Vegan Muslim: How to navigate family gatherings on Eid Al Adha

    13 Sep 2021

    Meat and dairy are included in almost every cuisine, making it hard for some Muslim vegans to discover alternatives, especially on occasions like Eid, Doha News states.

    Being a vegan can be quite a challenge when there are limited food options at grocery stores and restaurants – but let’s face it, convincing your Muslim family that you have opted for vegan lifestyle is a lot harder.

    It’s Eid Al-Adha and families around the Muslim world are gathering to enjoy a variety of dishes at a shared dinner table. As its name suggests, it is the “Eid of Sacrifice” where Muslims slaughter sheep to to feast together while also distributing its meat to those in need.

    For 21-year-old Rawda Alyafei, a Muslim vegan, Eid is an occasion in which she faces yet more jokes from her family about her food preferences as well as pressure from her grandmother who insists on her eating meals she has cooked for the family.

    “It’s the whole same thing every year,” Alyafei told Doha News.

    A dedicated vegan, Alyafaei dropped meat and dairy as an experiment a decade ago when she was in eighth grade. At the time, she was struggling with anorexia and found herself unable to eat proper cooked food. Without evening knowing of the concept of veganism, she decided on aw vegan diet.

    “I thought it was just an awesome diet. I think I got comfortable, which is crazy to say here in Qatar because it’s hard being vegan here,” she said, saying that her body has now adapted to her lifestyle.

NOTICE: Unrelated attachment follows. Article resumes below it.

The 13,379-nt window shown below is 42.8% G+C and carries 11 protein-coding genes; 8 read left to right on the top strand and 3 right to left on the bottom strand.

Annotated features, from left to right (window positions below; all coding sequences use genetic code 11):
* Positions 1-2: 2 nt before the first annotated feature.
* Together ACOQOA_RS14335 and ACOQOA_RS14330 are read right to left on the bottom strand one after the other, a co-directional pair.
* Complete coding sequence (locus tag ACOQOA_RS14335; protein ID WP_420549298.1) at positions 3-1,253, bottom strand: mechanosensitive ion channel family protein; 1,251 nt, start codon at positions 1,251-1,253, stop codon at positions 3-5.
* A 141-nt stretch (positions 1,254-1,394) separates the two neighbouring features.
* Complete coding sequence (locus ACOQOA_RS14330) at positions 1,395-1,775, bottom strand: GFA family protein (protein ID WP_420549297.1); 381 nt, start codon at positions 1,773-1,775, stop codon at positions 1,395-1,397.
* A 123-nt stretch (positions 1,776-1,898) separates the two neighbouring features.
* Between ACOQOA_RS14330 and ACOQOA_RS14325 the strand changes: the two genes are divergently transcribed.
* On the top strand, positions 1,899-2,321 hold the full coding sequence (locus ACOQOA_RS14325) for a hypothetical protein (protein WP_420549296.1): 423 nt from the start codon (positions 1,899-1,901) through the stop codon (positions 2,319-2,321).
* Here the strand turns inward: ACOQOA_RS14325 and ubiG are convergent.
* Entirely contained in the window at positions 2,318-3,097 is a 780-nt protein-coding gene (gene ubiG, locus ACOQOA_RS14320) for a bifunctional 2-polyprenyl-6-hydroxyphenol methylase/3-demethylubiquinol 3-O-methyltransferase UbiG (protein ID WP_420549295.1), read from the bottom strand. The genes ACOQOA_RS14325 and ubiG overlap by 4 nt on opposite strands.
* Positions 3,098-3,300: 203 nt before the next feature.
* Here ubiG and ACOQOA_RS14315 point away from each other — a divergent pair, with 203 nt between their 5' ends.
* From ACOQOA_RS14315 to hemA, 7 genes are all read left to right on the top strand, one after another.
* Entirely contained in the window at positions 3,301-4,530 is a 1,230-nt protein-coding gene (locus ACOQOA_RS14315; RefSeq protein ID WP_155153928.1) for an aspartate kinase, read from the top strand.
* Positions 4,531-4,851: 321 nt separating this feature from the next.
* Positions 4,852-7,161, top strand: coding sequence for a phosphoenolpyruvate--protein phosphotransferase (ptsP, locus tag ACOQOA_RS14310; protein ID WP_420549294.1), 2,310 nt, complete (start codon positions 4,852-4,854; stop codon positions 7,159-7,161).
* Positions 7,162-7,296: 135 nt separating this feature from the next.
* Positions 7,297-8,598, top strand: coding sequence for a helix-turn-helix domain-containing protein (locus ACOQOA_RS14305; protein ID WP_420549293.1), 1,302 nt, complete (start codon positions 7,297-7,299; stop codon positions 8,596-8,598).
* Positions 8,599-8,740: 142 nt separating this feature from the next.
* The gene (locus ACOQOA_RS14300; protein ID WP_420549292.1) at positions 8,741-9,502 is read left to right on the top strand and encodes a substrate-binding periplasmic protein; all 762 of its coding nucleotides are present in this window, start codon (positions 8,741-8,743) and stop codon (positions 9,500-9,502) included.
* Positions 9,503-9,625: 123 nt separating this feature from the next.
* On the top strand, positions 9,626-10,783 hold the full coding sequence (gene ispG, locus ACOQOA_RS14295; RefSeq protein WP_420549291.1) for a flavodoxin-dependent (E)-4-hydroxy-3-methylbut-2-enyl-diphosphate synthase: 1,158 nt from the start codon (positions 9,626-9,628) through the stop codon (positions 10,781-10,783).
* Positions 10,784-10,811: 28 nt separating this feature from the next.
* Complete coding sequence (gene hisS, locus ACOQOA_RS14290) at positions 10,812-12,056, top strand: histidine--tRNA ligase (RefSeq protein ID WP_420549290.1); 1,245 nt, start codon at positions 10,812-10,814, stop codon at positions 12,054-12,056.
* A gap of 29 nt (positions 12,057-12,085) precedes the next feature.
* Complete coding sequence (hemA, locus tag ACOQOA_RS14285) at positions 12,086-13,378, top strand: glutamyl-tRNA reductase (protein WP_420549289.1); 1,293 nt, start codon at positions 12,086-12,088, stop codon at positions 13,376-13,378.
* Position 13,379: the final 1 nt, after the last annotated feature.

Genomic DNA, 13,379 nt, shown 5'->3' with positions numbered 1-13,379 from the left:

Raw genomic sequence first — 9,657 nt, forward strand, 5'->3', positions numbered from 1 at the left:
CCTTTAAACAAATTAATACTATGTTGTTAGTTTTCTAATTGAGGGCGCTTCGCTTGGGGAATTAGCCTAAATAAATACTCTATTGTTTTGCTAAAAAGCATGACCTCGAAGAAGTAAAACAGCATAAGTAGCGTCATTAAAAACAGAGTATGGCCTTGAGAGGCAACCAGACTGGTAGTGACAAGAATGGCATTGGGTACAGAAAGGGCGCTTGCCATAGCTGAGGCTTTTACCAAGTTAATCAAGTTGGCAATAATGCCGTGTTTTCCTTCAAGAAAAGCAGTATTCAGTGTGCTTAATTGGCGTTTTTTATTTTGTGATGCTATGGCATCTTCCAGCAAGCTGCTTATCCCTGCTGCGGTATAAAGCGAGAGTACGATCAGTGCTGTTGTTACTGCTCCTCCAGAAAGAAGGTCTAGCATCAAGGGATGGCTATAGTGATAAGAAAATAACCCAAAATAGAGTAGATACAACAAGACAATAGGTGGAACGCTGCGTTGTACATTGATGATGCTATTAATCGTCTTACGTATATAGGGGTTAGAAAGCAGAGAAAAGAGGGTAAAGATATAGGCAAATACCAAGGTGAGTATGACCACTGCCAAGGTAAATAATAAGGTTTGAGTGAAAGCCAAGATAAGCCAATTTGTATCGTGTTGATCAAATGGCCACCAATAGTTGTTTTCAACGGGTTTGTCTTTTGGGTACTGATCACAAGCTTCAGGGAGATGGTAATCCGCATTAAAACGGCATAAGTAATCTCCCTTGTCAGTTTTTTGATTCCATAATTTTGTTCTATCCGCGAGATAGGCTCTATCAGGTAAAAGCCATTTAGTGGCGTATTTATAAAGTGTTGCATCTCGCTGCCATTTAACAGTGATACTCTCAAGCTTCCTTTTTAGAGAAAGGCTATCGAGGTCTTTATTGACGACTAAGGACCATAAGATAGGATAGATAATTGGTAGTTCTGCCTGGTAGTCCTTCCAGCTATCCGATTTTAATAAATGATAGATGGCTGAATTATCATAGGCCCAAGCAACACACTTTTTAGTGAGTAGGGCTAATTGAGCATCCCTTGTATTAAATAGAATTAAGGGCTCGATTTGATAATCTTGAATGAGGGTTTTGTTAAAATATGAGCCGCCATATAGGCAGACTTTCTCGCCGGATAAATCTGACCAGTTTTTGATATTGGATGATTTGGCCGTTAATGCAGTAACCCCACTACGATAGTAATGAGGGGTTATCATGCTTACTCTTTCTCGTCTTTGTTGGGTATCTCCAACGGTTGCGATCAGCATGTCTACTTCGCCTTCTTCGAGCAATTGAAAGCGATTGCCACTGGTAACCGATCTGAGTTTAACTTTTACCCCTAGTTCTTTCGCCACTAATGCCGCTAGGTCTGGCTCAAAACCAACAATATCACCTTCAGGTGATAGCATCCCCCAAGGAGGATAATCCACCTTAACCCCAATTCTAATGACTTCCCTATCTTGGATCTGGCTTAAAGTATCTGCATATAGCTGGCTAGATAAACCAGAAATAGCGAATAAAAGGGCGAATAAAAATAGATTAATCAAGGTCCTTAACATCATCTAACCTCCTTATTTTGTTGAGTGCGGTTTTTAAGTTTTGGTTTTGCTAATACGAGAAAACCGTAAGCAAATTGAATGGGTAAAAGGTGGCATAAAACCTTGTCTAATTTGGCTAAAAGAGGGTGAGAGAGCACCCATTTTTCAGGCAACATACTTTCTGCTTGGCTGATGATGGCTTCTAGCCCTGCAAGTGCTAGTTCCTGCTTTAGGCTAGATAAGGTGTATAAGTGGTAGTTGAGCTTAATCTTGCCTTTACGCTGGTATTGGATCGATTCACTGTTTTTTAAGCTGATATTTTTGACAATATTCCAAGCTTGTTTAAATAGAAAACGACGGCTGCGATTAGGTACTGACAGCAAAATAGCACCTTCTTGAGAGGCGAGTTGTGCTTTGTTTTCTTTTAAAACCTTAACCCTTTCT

At first, she found herself socially isolated at family gatherings – a difficult position for Muslims whose core values centre around socialising with relatives.

    “At first, [being isolated] used to hurt a lot and my grandma would even try to make me drink the meat broth instead. Like no, that’s not how it works,” she laughed.

    “I sound so westernised to them,” Alyafei added.

    In the Arab culture, the dinner table symbolises a lot more than a mere sitting area and has it has its own etiquette and traditions that vary depending on the country or region. However, the varying traditions are held together by a common thread: it is considered disrespectful to not join family or guests at the table, refuse food offered by the hosts, or even leave the table before everyone has finished eating.

    Torn between decades-old traditions and her newly-found food preferences, Alyafei opted for the middle ground and started bringing her own vegan meals to gatherings to maintain that all-important relationship with her family.

    “Sometimes I don’t sit where they sit because I’m not gonna eat and there’s a lot of questions, a lot of jokes and things that drive me crazy,” she said, adding that she was treated differently at one point for missing gatherings to avoid such confrontations.

    But the inability to understand her choices trickled out of the family home too.

    Alyafei says she used to be bullied for being vegan in school. Her fellow students would regularly take her lunch box and throw it away, and on one occasion, a girl forced a piece of chicken nugget in her mouth as other girls held her down.

    “They didn’t like the fact that I was vegan and they weren’t educated enough. They’d tell me about how it’s halal to eat meat and ‘you not eating meat makes you an atheist’,” she said.

    Years later, veganism was introduced to the world and soon gained increasing popularity. Notably, some students at Alyafaei’s school also shifted to the same diet themselves.